The leading candidates for early membership of Nato and the EU are considered to be the Czech Republic, Hungary, Poland and Slovenia. However, Nato and the EU intend to wait until next year before making public the names of the countries that will be invited to start membership negotiations.
The disclosure that Nato aims to accept new members in 1999 was made in London this week by Robert Hunter, the US ambassador at Nato's Brussels headquarters.
Addressing the Royal United Services Institute, he said Nato would hold a summit in late spring or early summer next year at which invitations would be issued to certain Central and East European countries. He anticipated that these countries would become full members of Nato on or before the 50th anniversary of the alliance's foundation. The anniversary falls on 4 April, 1999.
Meanwhile, President Jacques Chirac of France said in Warsaw yesterday that he hoped Poland would join the EU by 2000. Although Chancellor Helmut Kohl of Germany and other EU leaders have mentioned this date in the past, the fact that Mr Chirac did so in a speech to both houses of the Polish parliament invested it with a special significance.
Jacques Santer, President of the European Commission, said in Prague in April that accession negotiations for prospective EU member-states could be completed by 2000 "if everyone worked as hard as the Czechs to become EU members". The EU aims to start accession talks about six months after the end of its current Inter-Governmental Conference, which seems likely to end in mid-1997.
For an entry date of 2000 to be realistic, the terms of admission for the new members will have to include special arrangements to soften the impact of full-blown competition on vulnerable industrial and agricultural sectors. This is likely to mean a lengthy transition before the Central and East European states are fully integrated into the single market.
Although the Czech Republic, Hungary and Poland have made substantial economic progress since 1989, they are much less wealthy than Greece, Portugal and Spain when they joined the EU in the 1980s. However, Slovenia, which seceded from former Yugoslavia in 1991, is more prosperous and has the highest standard of living and per capita Gross National Product in Central Europe. For some politicians in the former Soviet-dominated half of Europe, Nato membership is an even bigger prize than admission to the EU, since it would provide a cast-iron security guarantee in an alliance led by the United States. But governments in the region have expressed fears in recent years that Nato might not take them under its wing for fear of rupturing relations with Russia.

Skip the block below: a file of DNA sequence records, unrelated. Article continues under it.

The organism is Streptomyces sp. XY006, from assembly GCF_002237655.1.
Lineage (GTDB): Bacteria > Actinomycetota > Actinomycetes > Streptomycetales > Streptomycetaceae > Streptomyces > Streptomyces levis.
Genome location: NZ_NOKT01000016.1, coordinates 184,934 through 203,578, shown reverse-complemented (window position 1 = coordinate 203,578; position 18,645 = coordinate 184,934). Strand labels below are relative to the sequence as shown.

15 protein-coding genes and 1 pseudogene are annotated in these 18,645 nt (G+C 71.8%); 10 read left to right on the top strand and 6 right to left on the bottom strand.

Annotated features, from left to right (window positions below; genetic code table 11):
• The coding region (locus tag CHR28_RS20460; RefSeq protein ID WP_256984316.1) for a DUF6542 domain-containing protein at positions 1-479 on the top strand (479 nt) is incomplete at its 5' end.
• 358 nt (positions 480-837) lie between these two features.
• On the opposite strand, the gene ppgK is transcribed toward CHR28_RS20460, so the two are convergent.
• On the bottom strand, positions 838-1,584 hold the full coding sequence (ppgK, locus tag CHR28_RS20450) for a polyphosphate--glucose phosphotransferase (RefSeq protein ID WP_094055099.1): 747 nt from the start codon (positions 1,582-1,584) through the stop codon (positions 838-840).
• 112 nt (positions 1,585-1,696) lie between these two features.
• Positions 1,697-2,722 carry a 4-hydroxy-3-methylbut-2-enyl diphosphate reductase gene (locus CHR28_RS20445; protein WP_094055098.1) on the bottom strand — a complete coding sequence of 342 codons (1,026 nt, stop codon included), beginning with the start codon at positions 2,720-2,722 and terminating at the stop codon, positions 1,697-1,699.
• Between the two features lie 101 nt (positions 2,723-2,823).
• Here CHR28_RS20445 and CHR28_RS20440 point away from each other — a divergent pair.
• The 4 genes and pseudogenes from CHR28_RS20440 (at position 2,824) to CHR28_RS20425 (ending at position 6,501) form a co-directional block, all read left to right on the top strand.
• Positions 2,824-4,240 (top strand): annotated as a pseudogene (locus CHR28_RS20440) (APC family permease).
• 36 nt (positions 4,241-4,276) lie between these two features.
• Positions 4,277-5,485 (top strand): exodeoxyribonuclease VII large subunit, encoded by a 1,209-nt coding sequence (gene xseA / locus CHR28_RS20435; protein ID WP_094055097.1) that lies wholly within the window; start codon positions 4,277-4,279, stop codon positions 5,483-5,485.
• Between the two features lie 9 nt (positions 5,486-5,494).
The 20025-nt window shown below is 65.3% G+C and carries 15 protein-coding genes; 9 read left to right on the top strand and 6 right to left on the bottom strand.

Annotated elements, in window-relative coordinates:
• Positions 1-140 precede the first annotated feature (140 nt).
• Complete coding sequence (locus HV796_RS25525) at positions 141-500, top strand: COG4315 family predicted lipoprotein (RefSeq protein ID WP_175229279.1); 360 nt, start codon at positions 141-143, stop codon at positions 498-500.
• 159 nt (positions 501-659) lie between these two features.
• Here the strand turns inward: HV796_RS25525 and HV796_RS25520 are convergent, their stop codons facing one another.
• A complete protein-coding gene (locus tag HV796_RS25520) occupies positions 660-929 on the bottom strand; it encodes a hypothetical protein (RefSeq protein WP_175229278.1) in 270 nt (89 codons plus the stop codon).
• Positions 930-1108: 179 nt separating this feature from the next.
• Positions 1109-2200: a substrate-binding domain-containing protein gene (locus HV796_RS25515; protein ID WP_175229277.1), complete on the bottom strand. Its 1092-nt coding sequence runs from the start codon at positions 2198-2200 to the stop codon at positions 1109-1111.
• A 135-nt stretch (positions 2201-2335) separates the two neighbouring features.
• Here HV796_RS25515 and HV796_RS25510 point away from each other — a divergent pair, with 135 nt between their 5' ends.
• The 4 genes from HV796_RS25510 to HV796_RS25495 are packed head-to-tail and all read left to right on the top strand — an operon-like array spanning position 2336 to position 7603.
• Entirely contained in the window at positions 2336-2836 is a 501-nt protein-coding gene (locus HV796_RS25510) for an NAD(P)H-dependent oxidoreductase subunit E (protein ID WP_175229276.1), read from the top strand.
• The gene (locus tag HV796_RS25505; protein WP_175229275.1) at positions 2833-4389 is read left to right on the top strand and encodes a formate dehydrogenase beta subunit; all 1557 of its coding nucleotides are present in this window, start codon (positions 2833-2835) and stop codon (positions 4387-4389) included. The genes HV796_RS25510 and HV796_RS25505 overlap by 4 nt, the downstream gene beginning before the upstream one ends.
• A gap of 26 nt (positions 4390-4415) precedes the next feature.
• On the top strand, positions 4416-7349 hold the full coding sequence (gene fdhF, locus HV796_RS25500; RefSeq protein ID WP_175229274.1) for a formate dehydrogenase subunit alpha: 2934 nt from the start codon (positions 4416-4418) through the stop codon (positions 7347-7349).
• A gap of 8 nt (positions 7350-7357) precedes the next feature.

President Boris Yeltsin and almost all Russian politicians and military commanders continue to oppose Nato's expansion in public. However, some now seem privately reconciled to a limited enlargement of the alliance provided that Nato does not turn Central Europe into a "forward base" with Russia as the target.
Nato aims to solve its Russia problem by signing a charter with Moscow that would set out the terms of a uniquely close and co-operative relationship. However, Nato officials stress that this would not offer Russia a security condominium over Central and East Europe, and that all countries which join Nato will have exactly the same security guarantees, including the US nuclear umbrella, as the present 16 members.
The Czechs, Hungarians, Poles and Slovenians are prominent candidates for Nato entry partly because they meet, or are close to meeting, essential conditions for membership set out by Nato last year.
These include internal democracy, civilian control of the armed forces and a lack of territorial and other disputes with neighbours.
Significantly, Hungary and Romania are to sign a treaty on Monday designed to bury their differences over issues such as the status of ethnic Hungarians in Romania.
The treaty should remove the last important obstacle to Hungary's membership, but few expect Romania to be among the first new Nato entrants.
The fact that some countries will join Nato and the EU earlier than others is causing considerable dismay and even alarm among those likely to be left out. This is especially true for the three Baltic states, which live in fear of a Russian move against their newly acquired independence. "It's not so easy to sleep next to elephants," said Latvia's Foreign Minister, Valdis Birkavs.Reuse content